Launching Birdcall as a QSR chain fits where much of the restaurant industry seems to be headed. QSR is synonymous with the fast and efficient delivery of foods at competitive price points, typically in the range of $5 to $8 per meal. Table service in QSR is rare and take-out orders are plentiful.
While total U.S. foodservice traffic remained flat going into 2019, the QSR segment was up 1 percent.
Retail analyst NPD Group reported in April 2019 that while total U.S. foodservice traffic remained flat going into 2019, the QSR segment was up 1 percent; U.S. consumer traffic volume for commercial restaurants was 61 billion visits in the year ending June 2019. The QSR segment, in addition to its penchant for fast service and low prices, also is shedding the notion among consumers of serving bad food, creating a positive value against market-dominant full-service restaurants amid declining customer visits in the segment, according to NPD Group.
Orienting Birdcall as a QSR was a no-brainer, given that the “operations flows are simpler and problems easier to solve,” Newlin says.
“In a full-service restaurant, it is much more challenging. Full service relies more on human connections and different layers of hospitality and service. Traditionally, in a QSR, you just place the order. When it pops up on the counter, you grab it.”
Typical Birdcall locations employ just one team member to assist customers with ordering, eliminating the point-of-sale counter personnel associated with traditional QSRs.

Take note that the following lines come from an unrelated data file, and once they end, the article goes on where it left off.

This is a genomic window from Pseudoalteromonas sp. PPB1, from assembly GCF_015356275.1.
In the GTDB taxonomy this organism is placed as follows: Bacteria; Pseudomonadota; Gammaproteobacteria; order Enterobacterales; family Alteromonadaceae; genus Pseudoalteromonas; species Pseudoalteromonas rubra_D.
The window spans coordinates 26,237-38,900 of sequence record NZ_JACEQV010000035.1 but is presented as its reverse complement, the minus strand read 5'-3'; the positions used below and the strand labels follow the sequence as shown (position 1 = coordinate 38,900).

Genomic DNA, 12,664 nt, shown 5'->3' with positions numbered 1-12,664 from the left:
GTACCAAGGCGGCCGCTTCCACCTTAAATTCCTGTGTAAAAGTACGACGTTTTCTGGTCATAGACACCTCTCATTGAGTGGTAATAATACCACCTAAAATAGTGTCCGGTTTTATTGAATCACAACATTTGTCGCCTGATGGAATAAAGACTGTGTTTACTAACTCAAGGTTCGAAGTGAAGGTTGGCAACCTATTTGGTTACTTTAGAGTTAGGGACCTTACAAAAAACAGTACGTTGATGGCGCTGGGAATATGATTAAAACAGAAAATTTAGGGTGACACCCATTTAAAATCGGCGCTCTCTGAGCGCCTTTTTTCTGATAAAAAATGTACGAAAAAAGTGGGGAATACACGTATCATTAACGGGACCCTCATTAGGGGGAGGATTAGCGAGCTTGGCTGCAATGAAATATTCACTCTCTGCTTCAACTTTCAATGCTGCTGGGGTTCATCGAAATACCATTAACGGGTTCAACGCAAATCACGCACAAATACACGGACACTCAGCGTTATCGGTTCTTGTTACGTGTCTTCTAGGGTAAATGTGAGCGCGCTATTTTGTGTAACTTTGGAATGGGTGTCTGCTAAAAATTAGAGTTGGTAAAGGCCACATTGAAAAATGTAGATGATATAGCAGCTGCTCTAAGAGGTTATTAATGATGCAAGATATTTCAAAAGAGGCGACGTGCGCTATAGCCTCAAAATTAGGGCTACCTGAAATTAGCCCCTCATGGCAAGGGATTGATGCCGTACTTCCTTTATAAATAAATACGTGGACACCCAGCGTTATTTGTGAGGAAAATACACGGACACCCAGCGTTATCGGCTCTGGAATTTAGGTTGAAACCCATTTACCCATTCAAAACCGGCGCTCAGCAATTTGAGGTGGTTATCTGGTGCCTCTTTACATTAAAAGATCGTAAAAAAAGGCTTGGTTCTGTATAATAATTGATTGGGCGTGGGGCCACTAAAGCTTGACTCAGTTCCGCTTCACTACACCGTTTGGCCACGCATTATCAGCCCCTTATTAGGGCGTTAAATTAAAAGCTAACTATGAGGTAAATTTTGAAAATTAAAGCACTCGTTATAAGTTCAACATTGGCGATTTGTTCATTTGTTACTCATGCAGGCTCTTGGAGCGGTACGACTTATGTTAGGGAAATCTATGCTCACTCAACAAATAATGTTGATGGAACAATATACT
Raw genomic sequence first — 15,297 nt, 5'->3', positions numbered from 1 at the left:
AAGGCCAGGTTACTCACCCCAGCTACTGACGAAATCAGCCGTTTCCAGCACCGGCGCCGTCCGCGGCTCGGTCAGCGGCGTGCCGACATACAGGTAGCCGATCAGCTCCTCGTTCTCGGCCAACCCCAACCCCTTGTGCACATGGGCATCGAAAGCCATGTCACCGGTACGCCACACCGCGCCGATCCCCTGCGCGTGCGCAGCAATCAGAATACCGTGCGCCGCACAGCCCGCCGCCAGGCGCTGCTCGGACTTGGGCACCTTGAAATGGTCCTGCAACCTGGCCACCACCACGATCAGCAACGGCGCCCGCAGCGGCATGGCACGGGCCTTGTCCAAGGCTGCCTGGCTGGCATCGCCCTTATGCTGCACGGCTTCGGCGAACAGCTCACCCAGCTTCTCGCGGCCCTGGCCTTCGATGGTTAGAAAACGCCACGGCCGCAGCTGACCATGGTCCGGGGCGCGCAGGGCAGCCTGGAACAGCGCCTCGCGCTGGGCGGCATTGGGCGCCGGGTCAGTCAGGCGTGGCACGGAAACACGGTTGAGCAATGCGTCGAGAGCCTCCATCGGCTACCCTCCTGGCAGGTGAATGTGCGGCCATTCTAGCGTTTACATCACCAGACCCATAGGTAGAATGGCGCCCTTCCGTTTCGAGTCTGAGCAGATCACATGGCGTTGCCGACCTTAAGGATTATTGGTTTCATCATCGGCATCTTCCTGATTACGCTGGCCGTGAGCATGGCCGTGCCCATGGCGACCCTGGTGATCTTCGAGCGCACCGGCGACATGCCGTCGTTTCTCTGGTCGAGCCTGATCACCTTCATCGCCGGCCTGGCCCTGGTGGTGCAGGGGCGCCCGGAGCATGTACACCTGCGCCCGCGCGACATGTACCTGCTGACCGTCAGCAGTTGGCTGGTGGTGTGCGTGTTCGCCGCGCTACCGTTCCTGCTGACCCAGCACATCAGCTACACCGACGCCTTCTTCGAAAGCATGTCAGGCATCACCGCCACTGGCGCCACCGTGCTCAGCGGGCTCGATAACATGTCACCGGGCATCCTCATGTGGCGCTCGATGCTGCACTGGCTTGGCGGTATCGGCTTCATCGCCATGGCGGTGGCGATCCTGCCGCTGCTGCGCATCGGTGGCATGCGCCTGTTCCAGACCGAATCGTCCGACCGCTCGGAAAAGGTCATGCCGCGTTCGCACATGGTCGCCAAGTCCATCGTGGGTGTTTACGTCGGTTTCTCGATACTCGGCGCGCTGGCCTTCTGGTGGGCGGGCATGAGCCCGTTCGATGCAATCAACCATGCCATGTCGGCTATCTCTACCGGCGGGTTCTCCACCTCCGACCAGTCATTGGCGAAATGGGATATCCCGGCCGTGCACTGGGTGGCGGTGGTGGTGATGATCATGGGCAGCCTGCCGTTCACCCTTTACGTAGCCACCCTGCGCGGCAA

Newlin says its use of technology is what makes the Birdcall concept truly tick in bringing its many operational components together. “Technology is where we see a lot of innovation opportunities,” he says. “We’re looking at solutions to solving problems in a different way because we are building a technology from a restaurant mindset.”
Birdcall’s customers order food through the restaurant’s proprietary, end-to-end kiosk system. Early on, executives decided it would be more prudent to establish its own system rather than using third-party hybrid systems.
“What we found very quickly was that building technology to integrate with another platform didn’t make sense,” Newlin says. “We didn’t want to be controlled by another party. We are able to respond to challenges and make changes quicker.”
Digital growth potential
Looking down the road, Newlin sees the kiosk system as a momentary platform of choice; the real breakthroughs, he believes, will come via mobile and internet/app ordering via customers’ personal devices.
NPD Group agrees with that assessment, noting that while it represents a tiny amount of restaurant traffic share today, digital ordering is growing fast. The sub-segment has grown by 23 percent over the past four years and now represents 3.1 billion consumer restaurant visits annually, NPD Group says, and a $26.8 billion market.
Newlin says because Birdcall employs its own technology platform — infrastructure that includes a formalized hub to test new processes — the march to greater mobile ordering will position Birdcall for the future.
“This has evolved into something bigger,” Newlin says. “As we started building the technology, we saw the amazing opportunities to solve other problems in the restaurant through the data that we are collecting. What we are focused on right now is taking the simplified operational process that we created and building additional layers on it, more layers on the hospitality and more layers on service, while keeping the process simple.”